Fulgent Genetics is getting into the drug delivery game. Six years after splitting from its pharma arm, the company has reunited with its sibling in a $100 million deal that gives it control of a nano-drug delivery technology platform.
The two businesses collectively made up Fulgent Therapeutics from 2011 to 2016. At the end of that period, the businesses split, enabling Fulgent Genetics to go public and leaving the pharma unit as a standalone private company. Since then, Fulgent Pharma has published clinical data on a candidate that uses its nano-encapsulation technology to overcome the limitations of paclitaxel.
After seeing sales soar, then fall, on the back of COVID-19 testing demand during the pandemic, Fulgent Genetics has decided to reconnect with its sibling. The deal sees the diagnostic company pay $43.4 million in cash, plus $30.7 million in its common stock, to acquire the pharma business.
In return, Fulgent has taken ownership of a drug delivery technology and associated pipeline of drug candidates. Talking to investors on a conference call, Ray Yin, Ph.D., chief scientific officer at the pharma unit, explained the advantages of the approach to the delivery of water-insoluble or poorly soluble drugs.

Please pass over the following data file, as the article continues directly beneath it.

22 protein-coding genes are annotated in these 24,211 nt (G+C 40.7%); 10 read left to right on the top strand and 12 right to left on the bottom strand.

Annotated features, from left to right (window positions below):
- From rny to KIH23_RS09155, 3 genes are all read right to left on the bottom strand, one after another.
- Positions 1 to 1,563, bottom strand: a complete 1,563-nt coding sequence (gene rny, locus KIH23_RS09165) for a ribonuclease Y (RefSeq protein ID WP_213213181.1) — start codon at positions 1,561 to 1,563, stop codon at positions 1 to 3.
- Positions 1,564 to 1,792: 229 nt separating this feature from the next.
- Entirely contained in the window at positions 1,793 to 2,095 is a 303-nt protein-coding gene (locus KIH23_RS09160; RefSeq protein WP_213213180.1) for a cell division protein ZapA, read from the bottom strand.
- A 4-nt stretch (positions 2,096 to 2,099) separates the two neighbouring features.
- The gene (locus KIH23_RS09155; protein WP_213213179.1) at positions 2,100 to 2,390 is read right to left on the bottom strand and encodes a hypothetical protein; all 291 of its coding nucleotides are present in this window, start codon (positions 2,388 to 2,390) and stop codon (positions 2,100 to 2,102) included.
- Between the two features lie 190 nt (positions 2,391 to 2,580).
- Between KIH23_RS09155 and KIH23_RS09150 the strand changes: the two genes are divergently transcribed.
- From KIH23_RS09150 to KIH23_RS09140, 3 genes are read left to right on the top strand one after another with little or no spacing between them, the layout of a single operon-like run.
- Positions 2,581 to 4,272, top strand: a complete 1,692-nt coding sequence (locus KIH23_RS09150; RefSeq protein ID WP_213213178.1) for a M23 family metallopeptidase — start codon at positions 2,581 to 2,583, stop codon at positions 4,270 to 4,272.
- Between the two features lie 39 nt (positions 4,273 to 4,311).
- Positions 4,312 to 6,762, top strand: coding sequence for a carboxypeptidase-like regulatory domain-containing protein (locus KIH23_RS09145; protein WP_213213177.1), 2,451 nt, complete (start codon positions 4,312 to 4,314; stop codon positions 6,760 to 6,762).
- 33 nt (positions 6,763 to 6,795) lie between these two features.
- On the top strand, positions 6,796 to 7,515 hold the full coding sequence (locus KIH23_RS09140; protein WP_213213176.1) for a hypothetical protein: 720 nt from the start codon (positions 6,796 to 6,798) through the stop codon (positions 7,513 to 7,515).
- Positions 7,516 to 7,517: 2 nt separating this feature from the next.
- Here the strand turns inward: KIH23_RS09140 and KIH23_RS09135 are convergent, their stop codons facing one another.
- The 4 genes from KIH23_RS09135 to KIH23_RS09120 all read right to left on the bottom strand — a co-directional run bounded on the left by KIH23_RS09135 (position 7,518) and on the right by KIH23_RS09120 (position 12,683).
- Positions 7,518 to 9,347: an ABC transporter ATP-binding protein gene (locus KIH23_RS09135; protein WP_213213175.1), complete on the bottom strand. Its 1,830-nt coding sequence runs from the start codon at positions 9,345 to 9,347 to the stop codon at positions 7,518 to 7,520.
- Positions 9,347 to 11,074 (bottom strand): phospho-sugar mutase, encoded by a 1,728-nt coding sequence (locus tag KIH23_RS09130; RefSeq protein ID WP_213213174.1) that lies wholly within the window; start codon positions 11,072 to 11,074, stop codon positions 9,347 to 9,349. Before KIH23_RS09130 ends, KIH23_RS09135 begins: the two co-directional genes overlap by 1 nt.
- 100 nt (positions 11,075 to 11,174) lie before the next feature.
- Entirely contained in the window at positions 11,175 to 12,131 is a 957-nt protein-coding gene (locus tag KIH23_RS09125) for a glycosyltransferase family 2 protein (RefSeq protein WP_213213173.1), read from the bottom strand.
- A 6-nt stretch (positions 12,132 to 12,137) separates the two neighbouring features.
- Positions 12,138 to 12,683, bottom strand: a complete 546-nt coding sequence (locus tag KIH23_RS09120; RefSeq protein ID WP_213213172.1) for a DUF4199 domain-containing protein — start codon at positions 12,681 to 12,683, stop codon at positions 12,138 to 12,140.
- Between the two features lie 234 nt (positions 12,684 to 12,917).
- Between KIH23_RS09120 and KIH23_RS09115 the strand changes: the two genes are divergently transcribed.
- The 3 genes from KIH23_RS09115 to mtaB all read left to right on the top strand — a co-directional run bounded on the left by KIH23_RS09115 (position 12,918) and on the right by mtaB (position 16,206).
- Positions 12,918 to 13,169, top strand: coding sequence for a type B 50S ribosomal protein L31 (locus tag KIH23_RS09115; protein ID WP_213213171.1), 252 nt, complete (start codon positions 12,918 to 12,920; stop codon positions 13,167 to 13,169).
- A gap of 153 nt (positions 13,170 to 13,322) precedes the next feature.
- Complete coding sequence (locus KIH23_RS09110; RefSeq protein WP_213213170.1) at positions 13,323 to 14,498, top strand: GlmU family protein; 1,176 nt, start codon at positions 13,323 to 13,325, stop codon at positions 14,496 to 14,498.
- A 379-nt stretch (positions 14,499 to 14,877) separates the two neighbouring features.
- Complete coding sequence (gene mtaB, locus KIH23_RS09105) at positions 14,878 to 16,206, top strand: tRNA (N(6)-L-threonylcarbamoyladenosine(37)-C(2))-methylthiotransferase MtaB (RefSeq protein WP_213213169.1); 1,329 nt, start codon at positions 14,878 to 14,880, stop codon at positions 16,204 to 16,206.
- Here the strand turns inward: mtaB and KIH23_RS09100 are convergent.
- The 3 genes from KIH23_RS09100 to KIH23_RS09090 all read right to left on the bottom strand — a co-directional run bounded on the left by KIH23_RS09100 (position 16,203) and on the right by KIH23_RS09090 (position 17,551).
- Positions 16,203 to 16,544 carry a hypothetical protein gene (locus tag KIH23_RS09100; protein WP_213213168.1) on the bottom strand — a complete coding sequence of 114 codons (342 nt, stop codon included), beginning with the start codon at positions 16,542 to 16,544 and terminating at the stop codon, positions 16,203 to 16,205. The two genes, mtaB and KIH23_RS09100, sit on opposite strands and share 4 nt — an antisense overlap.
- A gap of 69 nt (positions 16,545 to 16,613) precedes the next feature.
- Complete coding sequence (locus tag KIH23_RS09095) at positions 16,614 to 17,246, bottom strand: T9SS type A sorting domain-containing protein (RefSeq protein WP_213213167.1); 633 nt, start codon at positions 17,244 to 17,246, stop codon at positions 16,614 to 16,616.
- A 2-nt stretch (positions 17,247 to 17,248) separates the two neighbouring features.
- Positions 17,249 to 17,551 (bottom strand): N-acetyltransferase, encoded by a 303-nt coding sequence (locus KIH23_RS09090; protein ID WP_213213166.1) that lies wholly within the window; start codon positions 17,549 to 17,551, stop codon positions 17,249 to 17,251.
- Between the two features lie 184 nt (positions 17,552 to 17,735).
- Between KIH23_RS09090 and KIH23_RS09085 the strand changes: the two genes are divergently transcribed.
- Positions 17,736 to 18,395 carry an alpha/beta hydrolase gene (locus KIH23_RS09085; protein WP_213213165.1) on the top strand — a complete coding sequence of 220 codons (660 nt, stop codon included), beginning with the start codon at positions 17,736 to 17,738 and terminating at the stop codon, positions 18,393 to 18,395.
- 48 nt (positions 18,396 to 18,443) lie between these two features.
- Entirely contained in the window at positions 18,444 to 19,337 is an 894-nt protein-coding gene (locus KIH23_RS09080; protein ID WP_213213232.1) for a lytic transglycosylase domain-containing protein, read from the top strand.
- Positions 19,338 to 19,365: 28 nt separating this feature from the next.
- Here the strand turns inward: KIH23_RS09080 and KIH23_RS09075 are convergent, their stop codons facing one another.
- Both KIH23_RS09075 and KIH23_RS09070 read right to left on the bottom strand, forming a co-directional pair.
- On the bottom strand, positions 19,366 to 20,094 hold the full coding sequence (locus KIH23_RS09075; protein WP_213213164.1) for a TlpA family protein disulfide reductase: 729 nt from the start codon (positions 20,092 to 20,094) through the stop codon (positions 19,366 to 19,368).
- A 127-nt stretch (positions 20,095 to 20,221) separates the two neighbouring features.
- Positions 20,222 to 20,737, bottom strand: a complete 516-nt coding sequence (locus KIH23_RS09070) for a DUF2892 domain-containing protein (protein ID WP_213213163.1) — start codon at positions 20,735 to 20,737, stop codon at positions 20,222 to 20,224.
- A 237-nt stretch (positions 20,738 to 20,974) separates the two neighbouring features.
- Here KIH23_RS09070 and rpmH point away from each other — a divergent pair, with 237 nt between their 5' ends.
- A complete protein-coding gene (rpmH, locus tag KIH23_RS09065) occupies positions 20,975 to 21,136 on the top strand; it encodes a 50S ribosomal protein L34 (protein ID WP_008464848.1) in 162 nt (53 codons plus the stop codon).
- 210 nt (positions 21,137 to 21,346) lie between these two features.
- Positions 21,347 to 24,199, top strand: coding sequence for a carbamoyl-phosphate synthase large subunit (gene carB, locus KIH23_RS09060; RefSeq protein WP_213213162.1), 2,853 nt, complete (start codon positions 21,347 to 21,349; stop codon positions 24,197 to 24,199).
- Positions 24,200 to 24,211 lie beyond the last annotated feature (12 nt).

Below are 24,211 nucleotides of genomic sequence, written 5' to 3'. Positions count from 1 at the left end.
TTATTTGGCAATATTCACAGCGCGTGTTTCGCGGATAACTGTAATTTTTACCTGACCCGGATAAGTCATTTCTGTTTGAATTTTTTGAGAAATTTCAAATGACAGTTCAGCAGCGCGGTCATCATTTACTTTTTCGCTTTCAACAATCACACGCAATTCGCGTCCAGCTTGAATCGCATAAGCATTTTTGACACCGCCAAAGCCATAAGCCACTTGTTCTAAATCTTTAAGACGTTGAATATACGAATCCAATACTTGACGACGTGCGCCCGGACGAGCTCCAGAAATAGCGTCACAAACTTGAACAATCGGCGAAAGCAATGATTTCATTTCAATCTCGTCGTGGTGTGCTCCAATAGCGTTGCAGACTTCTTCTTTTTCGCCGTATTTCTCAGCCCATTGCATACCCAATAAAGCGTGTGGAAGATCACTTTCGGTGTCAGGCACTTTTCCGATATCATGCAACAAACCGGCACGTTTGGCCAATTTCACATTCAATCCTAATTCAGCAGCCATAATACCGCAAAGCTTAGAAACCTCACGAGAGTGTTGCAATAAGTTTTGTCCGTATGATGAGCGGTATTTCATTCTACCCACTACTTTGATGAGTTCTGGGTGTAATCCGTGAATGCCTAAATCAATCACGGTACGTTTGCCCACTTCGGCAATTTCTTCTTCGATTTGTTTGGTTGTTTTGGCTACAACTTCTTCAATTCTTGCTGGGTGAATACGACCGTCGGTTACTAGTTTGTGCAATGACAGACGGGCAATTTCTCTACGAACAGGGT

“Unlike some of the drug delivery materials, such as human serum albumin or HSA, which is only soluble in water, our nano drug delivery of materials used for drug candidate development are soluble not only in water but also in various organic solvents, as well as capable of hot melt mixing with active pharmaceutical ingredients,” Yin said.
According to the Fulgent executive, the advantages will enable the company “to generate a much broader range of drug candidate formulations, particularly amorphous drug candidate formulations, which can be used for both IV and oral formulations.” The goal is to improve the pharmacokinetic profile as well as safety and efficacy.
Fulgent has applied the technology to paclitaxel, encapsulating the ingredient in a polyethyloxazoline polymer excipient to keep the drug in solution until it can enter a cancer cell and preferentially deliver it to the tumor through the leaky hyperpermeable vasculature.